Tyler Suiters:

Hey everybody. We're the Consumer Technology Association. I'm Tyler Suiters. We are the owners and the producers of CES, the largest, the most influential tech event on the planet. We are here to help you get CES ready. The big show is January 7th through the 10th, 2020 in luxurious Las Vegas, Nevada. And today we are talking about a segment of technology that is seeing exponential growth right now. That is pet tech, the devices, the products, the connectivity that we are using to better understand and to help the lives of our pets improve as well.

Tyler Suiters:

Some forecasts want to throw some data your way. From CTA in the year ahead, that is 2019, CTA is seeing that revenue growth will jump 80% for this category. This is just in the US. And the number of products sold, unit products sold in pet technology will rise more than 60% in a single year. A huge opportunity within technology.

Tyler Suiters:

Today we are talking to two of the innovators who are trying to make their names in this space. First, a company called Basepaws. You know the company 23andMe, it's made a few headlines in the last few years. This is a company that it refers to itself as 23 and Meow. I'll let that tease hang out there for a bit. We're talking with the founder and CEO who is relatively freshly off an appearance on Shark Tank. Also, a company called Petrics. This is an east coast company out of the Carolinas that is focusing on you helping your pets live healthier lives, not just your conductivity. All of that is coming up on this edition of CES Tech Talk.

Tyler Suiters:

Anna Skaya is founder and CEO of a company called Basepaws and if you're a fan of Shark Tank, chances are you know her and her company, at least to some extent. Anna, great to have you with us today. Thank you.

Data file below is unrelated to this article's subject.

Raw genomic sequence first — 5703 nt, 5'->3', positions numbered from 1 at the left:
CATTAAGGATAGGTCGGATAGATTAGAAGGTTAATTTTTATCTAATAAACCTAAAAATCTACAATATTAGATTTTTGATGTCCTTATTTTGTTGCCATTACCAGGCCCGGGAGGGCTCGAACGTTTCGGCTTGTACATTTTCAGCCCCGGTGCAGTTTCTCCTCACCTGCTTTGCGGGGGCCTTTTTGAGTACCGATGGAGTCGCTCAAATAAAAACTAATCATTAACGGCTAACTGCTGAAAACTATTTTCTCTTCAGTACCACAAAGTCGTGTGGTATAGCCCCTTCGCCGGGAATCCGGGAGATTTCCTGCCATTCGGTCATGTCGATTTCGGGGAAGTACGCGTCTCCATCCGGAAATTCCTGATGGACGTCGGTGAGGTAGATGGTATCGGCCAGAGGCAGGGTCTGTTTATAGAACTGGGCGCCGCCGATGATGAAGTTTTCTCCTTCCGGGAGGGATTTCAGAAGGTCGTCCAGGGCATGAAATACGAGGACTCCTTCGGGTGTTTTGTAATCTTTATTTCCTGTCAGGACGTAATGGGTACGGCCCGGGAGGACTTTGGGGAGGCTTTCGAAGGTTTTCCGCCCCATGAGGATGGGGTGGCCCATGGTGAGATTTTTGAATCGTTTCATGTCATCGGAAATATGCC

Anna Skaya:

Yes, so excited to be on the show with you guys.

Tyler Suiters:

All right. We'll call that Shark Tank reference a deep tease and we'll get to it in a few minutes, but first of all, let's start about out with with your background in the tech sector and how Basepaws came to be because you've always been entrepreneurial and at least in some degree, had your foot in a sector of technology that seemed to be growing. But you didn't really find your footing so to speak, until you arrived at Basepaws.

Anna Skaya:

That's right. That's right. So Basepaws is actually my fourth company. I've done startups in Europe for about a decade before coming onto Basepaws. I was a founder of a company called My City Deal, working for Rocket Internet in Europe, sold that company to Groupon. Was the CEO of Groupon Russia and then went on to do a few more companies in the ad tech space and got a little, a little tired of getting folks to click on ads and really wanting to do something a bit more meaningful. Went to Singularity University up in the Bay area and got really, really passionate about this idea of genetics. Did my own 23andMe, oh gosh, in 2013 and found out some radical things about my own genetics that really changed the way that I viewed myself, both my ancestry and also my health and got really excited about what genetics can do for myself.